1992 witnessed the delivery of New School Rock II, and the introduction of  the likes of  AWOL, The Shades, Stomping Ground, The Padres, Fish On Friday & Black Sun. Co-ordinated by Patrick Chng ( who esle!), the disc moved decidedly into the mainstream direction with songs from AWOL ( Postcards) and The Shades (The 5 Cs) generating chart action and national attention.

A rosy future seemed inevitable for the bulk of these bands and interest in “indie bands” reached a new high. Gigs were well-attended affairs and the major labels watched the entire proceedings keenly. Certainly, it would not be long before the masses embraced the local musician warmly to their collective bosom.

This Savage Garden was released in February and was generally well-received. This collection of political songs was a watershed for me as it proved that my music-making days were only beginning. Stephen Tan again proved encouraging and put me in touch with Patrick Chng to explore the possibilities of getting my material properly done.

Without sounding too cynical about it, I had my doubts as to how much could be achieved.

As I was mulling over limited options, the trio known as Black Sun invested their time and hard-earned cash to independently release their self-titled CD in mid-1992. Whatever one thought of the easy-listening pop fodder of the actual material, the drive, motivation and the commitment could not be faulted.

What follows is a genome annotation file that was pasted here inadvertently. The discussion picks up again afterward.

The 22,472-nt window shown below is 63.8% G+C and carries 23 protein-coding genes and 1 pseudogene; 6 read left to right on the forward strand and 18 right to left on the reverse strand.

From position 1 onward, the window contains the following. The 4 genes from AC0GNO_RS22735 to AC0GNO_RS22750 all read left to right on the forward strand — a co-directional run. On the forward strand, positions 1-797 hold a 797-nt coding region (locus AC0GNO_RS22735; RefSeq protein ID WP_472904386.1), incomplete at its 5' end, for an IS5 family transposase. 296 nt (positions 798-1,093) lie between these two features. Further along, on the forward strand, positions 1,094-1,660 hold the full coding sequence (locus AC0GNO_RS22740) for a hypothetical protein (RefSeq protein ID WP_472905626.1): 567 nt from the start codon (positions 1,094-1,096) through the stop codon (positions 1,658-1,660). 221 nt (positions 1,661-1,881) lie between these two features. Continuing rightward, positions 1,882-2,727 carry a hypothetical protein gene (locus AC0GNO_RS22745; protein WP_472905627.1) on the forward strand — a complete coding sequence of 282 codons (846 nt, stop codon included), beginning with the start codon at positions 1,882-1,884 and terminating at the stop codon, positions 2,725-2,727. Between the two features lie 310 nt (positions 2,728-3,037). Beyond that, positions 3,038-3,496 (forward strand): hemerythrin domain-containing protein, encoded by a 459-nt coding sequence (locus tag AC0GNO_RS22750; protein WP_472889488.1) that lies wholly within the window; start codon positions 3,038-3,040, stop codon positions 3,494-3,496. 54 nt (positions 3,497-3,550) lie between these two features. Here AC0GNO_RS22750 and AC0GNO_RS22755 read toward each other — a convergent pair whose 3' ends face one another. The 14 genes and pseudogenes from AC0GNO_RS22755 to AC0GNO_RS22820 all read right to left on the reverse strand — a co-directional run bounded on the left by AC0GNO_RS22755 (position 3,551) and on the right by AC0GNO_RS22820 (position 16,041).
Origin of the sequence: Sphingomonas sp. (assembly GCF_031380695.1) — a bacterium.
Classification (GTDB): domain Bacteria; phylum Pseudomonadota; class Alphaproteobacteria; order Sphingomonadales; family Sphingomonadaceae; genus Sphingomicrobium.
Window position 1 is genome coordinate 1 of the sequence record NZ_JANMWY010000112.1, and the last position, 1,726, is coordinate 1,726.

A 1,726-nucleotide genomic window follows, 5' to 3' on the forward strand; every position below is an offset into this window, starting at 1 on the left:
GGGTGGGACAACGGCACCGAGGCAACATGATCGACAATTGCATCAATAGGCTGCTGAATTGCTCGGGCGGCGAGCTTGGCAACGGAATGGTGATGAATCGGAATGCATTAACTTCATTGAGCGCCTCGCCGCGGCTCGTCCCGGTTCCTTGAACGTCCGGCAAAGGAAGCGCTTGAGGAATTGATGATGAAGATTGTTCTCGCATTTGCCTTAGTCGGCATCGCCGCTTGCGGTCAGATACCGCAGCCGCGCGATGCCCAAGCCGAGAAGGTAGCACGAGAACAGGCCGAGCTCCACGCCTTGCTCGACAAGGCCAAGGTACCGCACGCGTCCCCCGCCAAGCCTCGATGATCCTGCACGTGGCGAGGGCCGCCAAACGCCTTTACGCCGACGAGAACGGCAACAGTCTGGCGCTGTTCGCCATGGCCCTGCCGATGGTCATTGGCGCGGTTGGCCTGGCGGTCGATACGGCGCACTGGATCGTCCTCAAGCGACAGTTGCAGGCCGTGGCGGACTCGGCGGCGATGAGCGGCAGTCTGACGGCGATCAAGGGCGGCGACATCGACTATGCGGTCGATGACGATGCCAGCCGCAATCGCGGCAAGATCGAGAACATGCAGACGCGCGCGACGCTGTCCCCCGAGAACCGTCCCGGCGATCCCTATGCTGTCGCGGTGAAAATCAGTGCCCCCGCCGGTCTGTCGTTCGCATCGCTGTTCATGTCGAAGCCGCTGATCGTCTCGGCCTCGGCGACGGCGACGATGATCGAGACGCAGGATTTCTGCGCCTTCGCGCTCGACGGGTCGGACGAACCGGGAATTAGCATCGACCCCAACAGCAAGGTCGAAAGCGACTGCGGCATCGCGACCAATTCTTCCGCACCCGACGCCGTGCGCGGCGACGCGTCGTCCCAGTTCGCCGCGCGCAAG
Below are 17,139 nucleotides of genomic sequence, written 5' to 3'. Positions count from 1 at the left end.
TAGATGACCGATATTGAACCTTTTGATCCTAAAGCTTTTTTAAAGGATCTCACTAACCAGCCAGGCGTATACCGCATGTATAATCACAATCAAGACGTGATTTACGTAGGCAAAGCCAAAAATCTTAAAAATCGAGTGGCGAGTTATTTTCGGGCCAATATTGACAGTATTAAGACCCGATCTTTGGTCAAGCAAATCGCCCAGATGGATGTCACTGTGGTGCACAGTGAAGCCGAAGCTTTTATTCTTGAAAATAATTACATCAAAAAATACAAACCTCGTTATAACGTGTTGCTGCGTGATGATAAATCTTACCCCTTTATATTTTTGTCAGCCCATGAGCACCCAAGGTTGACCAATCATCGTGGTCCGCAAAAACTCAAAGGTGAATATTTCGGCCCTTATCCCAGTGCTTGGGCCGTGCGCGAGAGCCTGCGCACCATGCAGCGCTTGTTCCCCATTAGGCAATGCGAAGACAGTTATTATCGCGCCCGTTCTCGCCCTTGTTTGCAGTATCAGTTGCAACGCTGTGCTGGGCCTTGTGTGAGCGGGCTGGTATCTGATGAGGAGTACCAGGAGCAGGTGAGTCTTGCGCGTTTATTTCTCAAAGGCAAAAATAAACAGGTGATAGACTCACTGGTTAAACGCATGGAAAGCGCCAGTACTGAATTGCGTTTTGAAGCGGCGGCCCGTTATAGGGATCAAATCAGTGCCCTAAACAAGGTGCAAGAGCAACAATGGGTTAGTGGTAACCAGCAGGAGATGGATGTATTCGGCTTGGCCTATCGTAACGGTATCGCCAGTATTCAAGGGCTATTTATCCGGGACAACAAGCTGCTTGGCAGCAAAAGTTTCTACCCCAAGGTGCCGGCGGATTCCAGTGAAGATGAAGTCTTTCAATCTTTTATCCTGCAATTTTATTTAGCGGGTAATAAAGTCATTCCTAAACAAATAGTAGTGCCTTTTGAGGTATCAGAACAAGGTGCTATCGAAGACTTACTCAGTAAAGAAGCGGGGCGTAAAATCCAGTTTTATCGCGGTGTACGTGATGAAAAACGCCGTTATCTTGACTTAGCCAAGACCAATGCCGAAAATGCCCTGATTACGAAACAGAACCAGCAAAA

However, as with most other local releases the first weeks of release were torturously slow sales-wise. Worse, for the band, they were constantly being written off as ” middle-aged rockers ” or derided due to the fact that they were wealthy enough to pursue their dream.

But, as fate would have it, radio picked up on Love You Now, the opening single and the band found itself with a Number One Song! Better yet, the accompanying musicvideo was a feature in the MTV Asia Top Twenty !! Had Singapore pop arrived ?

Sadly, sales again contradicted. Reportedly no more than a measly 3,500 copies! What would a local artiste have to do to sell albums?